ever, knows, or has any means of knowing, anything
about the lofty summits of the atmosphere. We can
only reason upon what we know, and from what we
see, and we have abundant evidence of
currents of air at different altitudes, and beds of ai
possessing varying temperatures, and these

seen adequate to effect the changes we experience and observe in the instruments.

In connection with this subject, I cannot do bette than add a few remarks from the observations of Lieut Foster, at Port Bowen, from Captain Parry’s Second Voyage. Lieut. Foster was a first-rate observer, and was especially furnished with the best instruments. He was indefatigable, and received the gold Copley Medal of the Royal Society of London, bearing the inscription of “Optissima,” as an estimation of the value of his labours and observations, and was, moreover, promoted




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P. M.

Commander to the “Chanticleer,” on a voyage of research :

Particular attention was paid to the barometer during this winter, to which much encouragement was given by the excellence of the instruments furnished to us under the superintendence of Mr. Daniell. The most rigid attention during several months discovered a diurnal or horary occillation amounting only to ten thousand parts of an inch. The times of maximum and minimum appeared decidedly to lean to four and ten, and to follow a law directly the reverse of that found to obtain in temperate climates; the column being highest at four and lowest at ten o'clock both A. M. and

The barometer did not appear before-hand to indicate the changes of the weather with any degree of certainty. Alterations in the column more frequently

accompany than precede the visible changes of weather ds of ai in these regions.

“During this, as in all the preceding winters, we failed nce and to obtain any hygrometrical expression for the state of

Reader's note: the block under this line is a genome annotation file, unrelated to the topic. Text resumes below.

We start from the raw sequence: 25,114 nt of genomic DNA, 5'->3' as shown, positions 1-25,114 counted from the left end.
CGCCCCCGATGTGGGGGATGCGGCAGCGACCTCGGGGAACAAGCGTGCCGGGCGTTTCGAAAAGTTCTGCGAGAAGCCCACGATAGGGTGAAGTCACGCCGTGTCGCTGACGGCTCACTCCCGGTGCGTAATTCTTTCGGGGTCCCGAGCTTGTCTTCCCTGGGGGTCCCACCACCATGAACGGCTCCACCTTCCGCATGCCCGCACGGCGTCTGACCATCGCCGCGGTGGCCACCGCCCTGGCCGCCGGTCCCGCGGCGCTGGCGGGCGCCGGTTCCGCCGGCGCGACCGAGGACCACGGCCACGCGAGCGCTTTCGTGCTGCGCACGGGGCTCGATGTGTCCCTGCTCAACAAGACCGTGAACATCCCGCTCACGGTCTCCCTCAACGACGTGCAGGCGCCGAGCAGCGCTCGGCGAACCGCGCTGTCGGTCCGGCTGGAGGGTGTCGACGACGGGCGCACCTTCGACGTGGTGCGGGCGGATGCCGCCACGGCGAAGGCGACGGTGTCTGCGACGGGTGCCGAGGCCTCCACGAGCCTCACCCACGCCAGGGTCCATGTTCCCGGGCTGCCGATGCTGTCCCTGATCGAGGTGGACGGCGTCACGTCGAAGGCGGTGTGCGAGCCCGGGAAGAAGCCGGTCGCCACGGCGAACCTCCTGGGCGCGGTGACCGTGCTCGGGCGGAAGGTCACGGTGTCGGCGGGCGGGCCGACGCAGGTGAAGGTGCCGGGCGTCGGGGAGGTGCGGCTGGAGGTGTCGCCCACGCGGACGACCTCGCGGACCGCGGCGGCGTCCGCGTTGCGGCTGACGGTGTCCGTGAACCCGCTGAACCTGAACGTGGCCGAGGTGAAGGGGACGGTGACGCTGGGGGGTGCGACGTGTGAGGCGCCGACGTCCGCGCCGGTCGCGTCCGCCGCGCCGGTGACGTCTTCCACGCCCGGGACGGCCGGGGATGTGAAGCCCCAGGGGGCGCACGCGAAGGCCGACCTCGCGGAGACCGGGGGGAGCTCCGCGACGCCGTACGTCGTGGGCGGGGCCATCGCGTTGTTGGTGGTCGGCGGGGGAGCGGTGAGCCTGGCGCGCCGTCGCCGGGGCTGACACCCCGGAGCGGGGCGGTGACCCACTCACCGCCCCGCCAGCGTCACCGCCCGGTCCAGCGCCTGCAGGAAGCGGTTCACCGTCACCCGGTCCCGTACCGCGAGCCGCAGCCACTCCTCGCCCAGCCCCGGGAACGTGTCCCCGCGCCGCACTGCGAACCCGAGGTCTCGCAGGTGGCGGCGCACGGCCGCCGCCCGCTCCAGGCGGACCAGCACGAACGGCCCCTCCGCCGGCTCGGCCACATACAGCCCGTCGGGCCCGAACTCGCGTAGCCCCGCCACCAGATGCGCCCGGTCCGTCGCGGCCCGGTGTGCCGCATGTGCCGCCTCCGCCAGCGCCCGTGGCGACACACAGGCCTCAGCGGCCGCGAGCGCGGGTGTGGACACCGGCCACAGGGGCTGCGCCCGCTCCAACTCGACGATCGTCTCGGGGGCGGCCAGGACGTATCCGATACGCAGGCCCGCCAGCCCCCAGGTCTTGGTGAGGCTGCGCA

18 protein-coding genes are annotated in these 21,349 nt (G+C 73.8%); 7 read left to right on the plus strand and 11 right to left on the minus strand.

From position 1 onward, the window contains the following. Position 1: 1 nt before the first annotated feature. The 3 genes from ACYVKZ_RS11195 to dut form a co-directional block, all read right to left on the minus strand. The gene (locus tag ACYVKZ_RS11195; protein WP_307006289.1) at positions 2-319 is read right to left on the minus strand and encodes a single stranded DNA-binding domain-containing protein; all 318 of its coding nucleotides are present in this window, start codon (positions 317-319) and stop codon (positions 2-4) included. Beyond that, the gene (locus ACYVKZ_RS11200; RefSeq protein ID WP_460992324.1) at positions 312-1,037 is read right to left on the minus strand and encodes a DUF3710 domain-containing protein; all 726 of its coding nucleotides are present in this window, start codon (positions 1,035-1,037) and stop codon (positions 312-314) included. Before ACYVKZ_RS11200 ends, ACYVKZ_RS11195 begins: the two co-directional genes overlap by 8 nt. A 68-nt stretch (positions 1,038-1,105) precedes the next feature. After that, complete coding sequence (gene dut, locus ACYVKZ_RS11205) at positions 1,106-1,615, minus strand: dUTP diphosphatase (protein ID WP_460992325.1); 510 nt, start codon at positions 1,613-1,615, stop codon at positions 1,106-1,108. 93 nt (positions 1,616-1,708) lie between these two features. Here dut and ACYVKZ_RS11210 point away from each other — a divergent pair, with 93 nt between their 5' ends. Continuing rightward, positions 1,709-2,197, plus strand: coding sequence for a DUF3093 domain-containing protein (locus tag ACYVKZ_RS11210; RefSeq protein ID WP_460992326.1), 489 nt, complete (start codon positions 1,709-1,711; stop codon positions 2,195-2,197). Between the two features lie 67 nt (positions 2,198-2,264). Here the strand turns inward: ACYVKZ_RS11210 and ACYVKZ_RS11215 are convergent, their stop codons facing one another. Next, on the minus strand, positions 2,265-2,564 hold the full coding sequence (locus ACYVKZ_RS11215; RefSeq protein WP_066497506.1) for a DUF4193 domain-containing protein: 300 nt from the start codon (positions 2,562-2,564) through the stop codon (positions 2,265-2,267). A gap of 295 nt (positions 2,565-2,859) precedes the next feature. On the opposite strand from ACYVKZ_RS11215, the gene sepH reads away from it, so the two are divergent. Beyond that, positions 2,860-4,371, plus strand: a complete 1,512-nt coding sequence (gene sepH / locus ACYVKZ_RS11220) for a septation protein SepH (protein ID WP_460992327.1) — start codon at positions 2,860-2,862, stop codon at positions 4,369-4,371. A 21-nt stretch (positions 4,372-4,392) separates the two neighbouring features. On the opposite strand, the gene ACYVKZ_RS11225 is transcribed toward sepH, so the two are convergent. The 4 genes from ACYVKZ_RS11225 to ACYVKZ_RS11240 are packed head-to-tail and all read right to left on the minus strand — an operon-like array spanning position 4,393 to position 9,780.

the atmosphere, though we were furnished with the o bette most excellent hygrometers of Professor Daniell. Below f Lieut a temperature of 6° above zero we failed to obtain any Secono deposit of vapour. That the atmosphere was extremely



dry, was evident, for a worn whale line, sixteen hundred ts. He and fourteen feet in length, being stretched quite tight sedal of between the Hecla' and the shore, for the purpose of cription marking the road in dark weather or snow drifts, relaxed

of his so much during the cold weather, that forty-nine Smotec feet were hauled in from time to time to keep it

ver, anc



in its place upon the snow pillars upon which it was supported

“Although we could not detect the presence of any moisture in the air, yet some evaporation was going on, because a brass instrument entirely sheltered from the wind, may one day be seen covered with numberless minute snow crystals adhering firmly to the metal, and the next perfectly clean and bright without any possible assistance from wind or artificial heat."

There was no want of well defined clouds this winter of the kind called cirro stratus. The depth of snow which fell during the winter was only about four inches. The crystals were extremely minute. The weight of a cubic foot of this fine snow dug out of a drift was thirty pounds.

The ice formed upon the canals by which the ships had entered, increased in the following ratio :

In November it was 30 inches in thickness.
In December

In January

45 In February

55 In March

73 In April

82 In May


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Although the effect of the season in changing the colour is well known, I will merely mention that of Canis Lagopus. One or two foxes were killed and four were caught in traps during the winter. The colour of one of these animals, which lived for some time on board the “Fury," and became tolerably tame,